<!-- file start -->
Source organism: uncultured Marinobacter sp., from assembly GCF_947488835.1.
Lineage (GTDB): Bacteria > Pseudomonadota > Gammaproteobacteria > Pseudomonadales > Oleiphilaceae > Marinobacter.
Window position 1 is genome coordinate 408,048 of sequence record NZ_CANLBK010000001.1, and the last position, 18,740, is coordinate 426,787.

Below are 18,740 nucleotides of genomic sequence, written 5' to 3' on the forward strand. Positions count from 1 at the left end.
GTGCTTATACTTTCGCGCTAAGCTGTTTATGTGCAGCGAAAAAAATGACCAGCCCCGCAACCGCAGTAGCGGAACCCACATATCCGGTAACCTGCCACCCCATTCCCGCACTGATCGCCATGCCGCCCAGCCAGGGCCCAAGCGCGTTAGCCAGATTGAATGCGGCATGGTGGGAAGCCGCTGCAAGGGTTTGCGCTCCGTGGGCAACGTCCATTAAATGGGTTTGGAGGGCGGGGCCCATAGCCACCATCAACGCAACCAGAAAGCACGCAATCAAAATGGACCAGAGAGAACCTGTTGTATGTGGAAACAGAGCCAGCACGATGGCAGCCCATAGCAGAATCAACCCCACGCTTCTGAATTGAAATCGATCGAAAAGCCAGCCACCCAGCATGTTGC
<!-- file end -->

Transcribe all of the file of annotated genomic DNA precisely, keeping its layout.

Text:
Source organism: uncultured Marinobacter sp., from assembly GCF_947488835.1.
Lineage (GTDB): Bacteria > Pseudomonadota > Gammaproteobacteria > Pseudomonadales > Oleiphilaceae > Marinobacter.
Window position 1 is genome coordinate 408,048 of sequence record NZ_CANLBK010000001.1, and the last position, 18,740, is coordinate 426,787.

Below are 18,740 nucleotides of genomic sequence, written 5' to 3' on the forward strand. Positions count from 1 at the left end.
GTGCTTATACTTTCGCGCTAAGCTGTTTATGTGCAGCGAAAAAAATGACCAGCCCCGCAACCGCAGTAGCGGAACCCACATATCCGGTAACCTGCCACCCCATTCCCGCACTGATCGCCATGCCGCCCAGCCAGGGCCCAAGCGCGTTAGCCAGATTGAATGCGGCATGGTGGGAAGCCGCTGCAAGGGTTTGCGCTCCGTGGGCAACGTCCATTAAATGGGTTTGGAGGGCGGGGCCCATAGCCACCATCAACGCAACCAGAAAGCACGCAATCAAAATGGACCAGAGAGAACCTGTTGTATGTGGAAACAGAGCCAGCACGATGGCAGCCCATAGCAGAATCAACCCCACGCTTCTGAATTGAAATCGATCGAAAAGCCAGCCACCCAGCATGTTGC